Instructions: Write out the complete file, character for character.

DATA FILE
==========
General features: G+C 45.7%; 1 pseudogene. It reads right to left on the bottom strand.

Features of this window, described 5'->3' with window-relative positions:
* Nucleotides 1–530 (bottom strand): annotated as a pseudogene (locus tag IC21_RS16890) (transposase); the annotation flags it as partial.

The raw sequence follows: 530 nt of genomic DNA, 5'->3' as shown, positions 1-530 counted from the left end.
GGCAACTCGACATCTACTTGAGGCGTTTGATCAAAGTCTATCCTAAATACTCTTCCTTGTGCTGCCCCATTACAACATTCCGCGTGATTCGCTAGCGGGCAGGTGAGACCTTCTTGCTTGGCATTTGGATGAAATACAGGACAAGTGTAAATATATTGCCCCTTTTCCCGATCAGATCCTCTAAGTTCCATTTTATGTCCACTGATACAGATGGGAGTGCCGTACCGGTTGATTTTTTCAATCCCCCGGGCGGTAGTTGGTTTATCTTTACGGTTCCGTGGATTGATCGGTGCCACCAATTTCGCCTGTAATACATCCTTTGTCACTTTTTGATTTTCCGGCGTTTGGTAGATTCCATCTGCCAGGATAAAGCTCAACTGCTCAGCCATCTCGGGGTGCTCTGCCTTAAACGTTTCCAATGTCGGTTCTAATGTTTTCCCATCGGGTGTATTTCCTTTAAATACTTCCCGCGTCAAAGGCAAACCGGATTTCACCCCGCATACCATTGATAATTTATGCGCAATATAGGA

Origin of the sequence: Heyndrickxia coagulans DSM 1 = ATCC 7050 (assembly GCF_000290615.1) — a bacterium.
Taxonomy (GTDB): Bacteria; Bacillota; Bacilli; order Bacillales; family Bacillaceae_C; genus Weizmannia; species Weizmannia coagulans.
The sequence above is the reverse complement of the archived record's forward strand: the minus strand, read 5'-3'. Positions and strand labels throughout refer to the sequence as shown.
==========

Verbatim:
General features: G+C 45.7%; 1 pseudogene. It reads right to left on the bottom strand.

Features of this window, described 5'->3' with window-relative positions:
* Nucleotides 1–530 (bottom strand): annotated as a pseudogene (locus tag IC21_RS16890) (transposase); the annotation flags it as partial.

The raw sequence follows: 530 nt of genomic DNA, 5'->3' as shown, positions 1-530 counted from the left end.
GGCAACTCGACATCTACTTGAGGCGTTTGATCAAAGTCTATCCTAAATACTCTTCCTTGTGCTGCCCCATTACAACATTCCGCGTGATTCGCTAGCGGGCAGGTGAGACCTTCTTGCTTGGCATTTGGATGAAATACAGGACAAGTGTAAATATATTGCCCCTTTTCCCGATCAGATCCTCTAAGTTCCATTTTATGTCCACTGATACAGATGGGAGTGCCGTACCGGTTGATTTTTTCAATCCCCCGGGCGGTAGTTGGTTTATCTTTACGGTTCCGTGGATTGATCGGTGCCACCAATTTCGCCTGTAATACATCCTTTGTCACTTTTTGATTTTCCGGCGTTTGGTAGATTCCATCTGCCAGGATAAAGCTCAACTGCTCAGCCATCTCGGGGTGCTCTGCCTTAAACGTTTCCAATGTCGGTTCTAATGTTTTCCCATCGGGTGTATTTCCTTTAAATACTTCCCGCGTCAAAGGCAAACCGGATTTCACCCCGCATACCATTGATAATTTATGCGCAATATAGGA

Origin of the sequence: Heyndrickxia coagulans DSM 1 = ATCC 7050 (assembly GCF_000290615.1) — a bacterium.
Taxonomy (GTDB): Bacteria; Bacillota; Bacilli; order Bacillales; family Bacillaceae_C; genus Weizmannia; species Weizmannia coagulans.
The sequence above is the reverse complement of the archived record's forward strand: the minus strand, read 5'-3'. Positions and strand labels throughout refer to the sequence as shown.